I would also like to say here, most moms do not have the choice of being a stay at home mom, full-time mom, or whatever you call it, and many of those who do have the financial freedom to do that still choose to work. That has been something that I struggled with a lot the past few years as I made more friends whose moms were stay at home moms the whole time they grew up- there seems to be this unfortunate disconnect in our society where stay at home moms are judged for not being as busy or contributing as much because of not having a formal occupation, and working moms are judged for not loving their kids as much for spending time at work. It’s really cool if your family is financially able to have one parent be home with the kids and the other working, or some combination where the parents can take turns. It’s also a huge privilege and vastly determined by race and class to even have that option.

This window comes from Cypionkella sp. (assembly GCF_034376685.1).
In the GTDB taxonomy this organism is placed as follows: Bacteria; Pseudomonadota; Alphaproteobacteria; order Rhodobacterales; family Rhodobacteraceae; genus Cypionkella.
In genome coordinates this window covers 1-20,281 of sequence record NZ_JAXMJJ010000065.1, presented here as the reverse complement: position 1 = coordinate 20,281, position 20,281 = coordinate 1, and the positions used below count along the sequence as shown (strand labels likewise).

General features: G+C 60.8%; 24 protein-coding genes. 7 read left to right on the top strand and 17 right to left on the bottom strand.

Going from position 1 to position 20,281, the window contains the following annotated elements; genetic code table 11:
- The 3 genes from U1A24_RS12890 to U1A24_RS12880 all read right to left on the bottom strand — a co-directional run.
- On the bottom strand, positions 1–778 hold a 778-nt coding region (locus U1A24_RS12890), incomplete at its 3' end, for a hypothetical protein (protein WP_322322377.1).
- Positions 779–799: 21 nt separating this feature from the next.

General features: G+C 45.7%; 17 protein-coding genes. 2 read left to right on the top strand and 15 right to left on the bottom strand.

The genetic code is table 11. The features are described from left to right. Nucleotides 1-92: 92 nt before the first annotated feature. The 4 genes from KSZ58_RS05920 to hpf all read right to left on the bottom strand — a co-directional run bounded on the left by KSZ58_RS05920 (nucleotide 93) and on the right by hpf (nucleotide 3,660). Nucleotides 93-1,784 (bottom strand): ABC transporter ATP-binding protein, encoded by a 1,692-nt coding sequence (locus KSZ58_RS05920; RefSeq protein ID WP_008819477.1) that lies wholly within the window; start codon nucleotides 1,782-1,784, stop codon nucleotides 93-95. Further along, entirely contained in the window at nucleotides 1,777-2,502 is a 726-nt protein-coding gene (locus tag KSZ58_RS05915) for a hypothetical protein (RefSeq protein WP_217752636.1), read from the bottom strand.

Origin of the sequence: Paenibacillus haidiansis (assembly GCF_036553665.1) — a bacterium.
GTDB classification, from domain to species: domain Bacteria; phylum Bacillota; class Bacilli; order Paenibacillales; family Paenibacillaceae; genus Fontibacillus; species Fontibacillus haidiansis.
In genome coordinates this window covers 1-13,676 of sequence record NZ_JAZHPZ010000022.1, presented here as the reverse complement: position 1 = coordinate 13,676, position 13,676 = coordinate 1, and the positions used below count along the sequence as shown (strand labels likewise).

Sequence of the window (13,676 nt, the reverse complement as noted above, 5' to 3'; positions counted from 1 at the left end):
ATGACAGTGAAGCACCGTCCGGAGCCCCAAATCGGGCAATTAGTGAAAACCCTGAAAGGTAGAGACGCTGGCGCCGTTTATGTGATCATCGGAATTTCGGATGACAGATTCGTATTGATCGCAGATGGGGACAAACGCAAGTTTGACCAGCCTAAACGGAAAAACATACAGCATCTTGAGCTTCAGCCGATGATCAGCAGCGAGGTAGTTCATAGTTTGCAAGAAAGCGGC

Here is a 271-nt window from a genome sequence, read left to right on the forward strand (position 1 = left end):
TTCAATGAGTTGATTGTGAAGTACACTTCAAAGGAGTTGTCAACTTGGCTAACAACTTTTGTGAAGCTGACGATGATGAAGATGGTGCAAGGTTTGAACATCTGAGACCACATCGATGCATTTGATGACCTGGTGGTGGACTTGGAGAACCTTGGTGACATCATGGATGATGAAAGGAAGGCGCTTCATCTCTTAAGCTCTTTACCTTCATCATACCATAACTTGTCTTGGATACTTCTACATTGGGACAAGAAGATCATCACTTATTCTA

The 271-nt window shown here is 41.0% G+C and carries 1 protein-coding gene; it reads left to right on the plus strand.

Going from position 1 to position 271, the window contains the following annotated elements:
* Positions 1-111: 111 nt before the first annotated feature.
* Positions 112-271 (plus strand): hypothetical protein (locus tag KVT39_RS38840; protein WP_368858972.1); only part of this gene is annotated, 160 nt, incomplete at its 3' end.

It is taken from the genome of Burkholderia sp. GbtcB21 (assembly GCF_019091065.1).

If your family did/does things totally different from traditional gender roles and you feel like everything is truly equal, that’s awesome. I applaud that and would love to hear how that looks and what it takes. But right now I’m making observations about the vast majority of families. Even in couples that consider themselves to have equal responsibilities, the woman does more work almost every time- how is that possible? Well, men tend to overestimate how much time they spend on household responsibilities, while women underestimate how much time they spend on that, because we’re socialized different. If women grow up seeing the example of the wife doing housework and the husband focusing on work and resting more when he’s home than the wife, then that’s the norm. When we grow up we consider it normal and think surely we aren’t doing vastly more work than our partner. We could debate all day about men and women naturally having certain preferences and strengths but I don’t want those to be reasons why we just do things the way they’ve always been done and don’t take the risk of questioning the status quo many couples fall into. I’d like to clarify here that despite the habitual and traditional language I’m using toward heterosexual couples and that I’m focusing on men vs. women, I think this attitude of wanting equal responsibilities stands for same-sex couples, too. Any couple getting into a pattern where certain responsibilities are delegated, without intentionality, exclusively to one partner or the other, I think loses something. Also, reality check, not to be a downer, but if you’re with someone you might not always be able to depend on them taking care of things for you that you didn’t bother to learn how to do or think you are incapable of doing. You could split up, no longer live together, someone could get injured or pass away, etc., and the other person should be able to pick up those responsibilities and be okay. This is my soap box for strong, independent people who know how to do laundry, schedule a dentist appointment, cook an egg and change a tire, gosh darn it.